Reviews

|

Meteora

Melodic nü-metal
Meteora
Image: Wikimedia
"I want to heal/I want to feel what I thought was never real/I want to let go of the pain I've held so long/(Erase all the pain 'til it's gone)/I want to heal/I want to feel like I'm close to something real/I want to find something I've wanted all along/Somewhere I belong"
— from "Somewhere I Belong"

Though the nü–metal sound is quickly becoming passé and tired with its blend of powerhouse guitars, catchy melodies, hip–hop rap, and passionate singing/screaming, Linkin Park is still packing a punch with their audience. They certainly didn't pioneer the genre, yet their debut, The Hybrid Theory, became the best–selling album of 2001. Most people expected the band's long–awaited follow–up to do well, but no one expected Meteora to sell more than 800,000 copies in its first week, topping the Billboard album sales chart en route to going platinum.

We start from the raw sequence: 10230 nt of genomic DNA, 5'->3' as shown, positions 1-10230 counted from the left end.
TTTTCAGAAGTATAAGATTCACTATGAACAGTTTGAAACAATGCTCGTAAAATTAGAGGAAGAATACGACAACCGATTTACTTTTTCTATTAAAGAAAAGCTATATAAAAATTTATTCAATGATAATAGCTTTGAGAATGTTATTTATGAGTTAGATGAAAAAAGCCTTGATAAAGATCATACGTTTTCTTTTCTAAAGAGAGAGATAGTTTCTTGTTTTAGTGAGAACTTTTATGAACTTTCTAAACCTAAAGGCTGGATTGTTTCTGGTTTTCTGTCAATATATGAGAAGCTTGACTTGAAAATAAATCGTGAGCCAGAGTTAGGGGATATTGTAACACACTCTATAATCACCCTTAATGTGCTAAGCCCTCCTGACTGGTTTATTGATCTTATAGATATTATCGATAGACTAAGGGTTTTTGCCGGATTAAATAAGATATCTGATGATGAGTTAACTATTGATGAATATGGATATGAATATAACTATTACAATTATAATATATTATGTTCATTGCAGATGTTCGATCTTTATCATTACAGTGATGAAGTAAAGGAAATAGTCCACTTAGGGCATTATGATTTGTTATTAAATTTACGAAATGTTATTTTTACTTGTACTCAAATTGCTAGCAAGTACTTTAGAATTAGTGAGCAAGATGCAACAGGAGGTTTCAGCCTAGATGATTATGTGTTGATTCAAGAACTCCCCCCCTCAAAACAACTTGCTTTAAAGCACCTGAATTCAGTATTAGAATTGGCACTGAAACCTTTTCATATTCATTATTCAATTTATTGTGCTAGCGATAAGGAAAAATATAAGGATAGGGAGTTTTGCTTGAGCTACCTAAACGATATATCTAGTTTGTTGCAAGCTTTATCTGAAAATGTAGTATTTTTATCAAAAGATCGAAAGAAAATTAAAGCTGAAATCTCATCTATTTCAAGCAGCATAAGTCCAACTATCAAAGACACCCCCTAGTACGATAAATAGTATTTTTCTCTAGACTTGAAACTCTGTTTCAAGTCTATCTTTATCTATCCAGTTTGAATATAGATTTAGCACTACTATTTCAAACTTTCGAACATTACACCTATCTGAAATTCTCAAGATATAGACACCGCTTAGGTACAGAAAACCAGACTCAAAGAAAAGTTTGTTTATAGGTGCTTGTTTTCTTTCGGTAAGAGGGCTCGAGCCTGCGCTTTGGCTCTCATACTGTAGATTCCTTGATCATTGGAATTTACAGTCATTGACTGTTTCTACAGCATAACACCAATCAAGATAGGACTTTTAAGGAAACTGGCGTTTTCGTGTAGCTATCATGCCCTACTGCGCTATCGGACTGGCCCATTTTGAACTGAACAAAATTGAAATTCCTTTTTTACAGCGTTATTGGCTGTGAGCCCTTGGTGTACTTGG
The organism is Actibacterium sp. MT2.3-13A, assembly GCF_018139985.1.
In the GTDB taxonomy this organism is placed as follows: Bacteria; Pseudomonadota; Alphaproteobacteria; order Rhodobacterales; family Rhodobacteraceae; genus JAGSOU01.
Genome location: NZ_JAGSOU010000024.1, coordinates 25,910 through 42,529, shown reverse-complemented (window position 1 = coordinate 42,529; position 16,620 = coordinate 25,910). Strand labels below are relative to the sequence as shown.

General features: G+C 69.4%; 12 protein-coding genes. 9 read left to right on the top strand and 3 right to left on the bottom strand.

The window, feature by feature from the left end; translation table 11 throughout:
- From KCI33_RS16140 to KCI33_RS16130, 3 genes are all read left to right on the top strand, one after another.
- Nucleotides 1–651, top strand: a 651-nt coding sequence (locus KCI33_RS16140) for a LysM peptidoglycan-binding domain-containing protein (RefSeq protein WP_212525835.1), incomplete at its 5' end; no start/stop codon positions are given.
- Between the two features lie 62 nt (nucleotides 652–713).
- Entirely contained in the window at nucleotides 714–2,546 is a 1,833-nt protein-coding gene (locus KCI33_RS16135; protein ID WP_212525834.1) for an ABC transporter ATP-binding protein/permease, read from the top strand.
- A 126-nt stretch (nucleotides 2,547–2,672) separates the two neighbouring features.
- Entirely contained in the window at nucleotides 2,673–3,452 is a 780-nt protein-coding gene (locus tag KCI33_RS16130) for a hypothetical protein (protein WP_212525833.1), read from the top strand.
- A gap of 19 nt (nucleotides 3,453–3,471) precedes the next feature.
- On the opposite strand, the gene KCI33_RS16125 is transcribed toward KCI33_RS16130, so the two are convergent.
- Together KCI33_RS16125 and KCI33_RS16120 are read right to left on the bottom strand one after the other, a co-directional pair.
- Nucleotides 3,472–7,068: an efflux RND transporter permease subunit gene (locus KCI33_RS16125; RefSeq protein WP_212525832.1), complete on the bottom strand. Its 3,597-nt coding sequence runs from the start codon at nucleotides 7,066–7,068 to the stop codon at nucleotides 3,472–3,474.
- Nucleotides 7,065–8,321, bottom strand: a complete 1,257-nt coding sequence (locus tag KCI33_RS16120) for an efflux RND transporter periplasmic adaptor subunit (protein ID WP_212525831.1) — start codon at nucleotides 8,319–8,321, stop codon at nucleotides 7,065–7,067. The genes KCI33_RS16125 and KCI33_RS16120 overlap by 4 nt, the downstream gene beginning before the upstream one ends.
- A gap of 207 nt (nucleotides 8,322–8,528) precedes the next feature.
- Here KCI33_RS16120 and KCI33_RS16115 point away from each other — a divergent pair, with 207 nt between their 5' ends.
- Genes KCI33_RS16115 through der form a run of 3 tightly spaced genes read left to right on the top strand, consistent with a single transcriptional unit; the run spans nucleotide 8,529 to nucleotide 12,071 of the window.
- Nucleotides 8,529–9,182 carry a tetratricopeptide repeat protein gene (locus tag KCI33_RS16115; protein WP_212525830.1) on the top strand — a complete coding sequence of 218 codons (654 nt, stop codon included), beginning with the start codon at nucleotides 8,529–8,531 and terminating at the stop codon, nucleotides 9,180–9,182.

Linkin Park's popularity stems not only from their solid, hook–filled sound, but also because of their passion, optimism, and search for spiritual truths. The band has toured with P.O.D. and Project 86, prompting many to wonder if Linkin Park has some tie to Christianity. In an interview with Shoutweb, lead emcee and vocalist Mike Shinoda revealed that he "was raised in a really, really liberal Protestant church. Two of the guys are Jewish. [Sample master] Joe [Hahn] was raised in a little more conservative Christian church and [lead vocalist] Chester Bennington has his own really unique views on religion. In general, we are all over the place."

Since Mike writes most of the lyrics with Chester, it's not surprising then that spiritual themes show up. Like their debut, ...

Subscriber access only You have reached the end of this Article Preview

To continue reading, subscribe now. Subscribers have full digital access.

Tags:
November
Subscribe to CT and get one year free.
Read These Next
Christianity Today
Meteora
hide this
Access The Archives

Member-Only Access

Subscribe to Christianity Today to continue reading this article from CT's digital archives.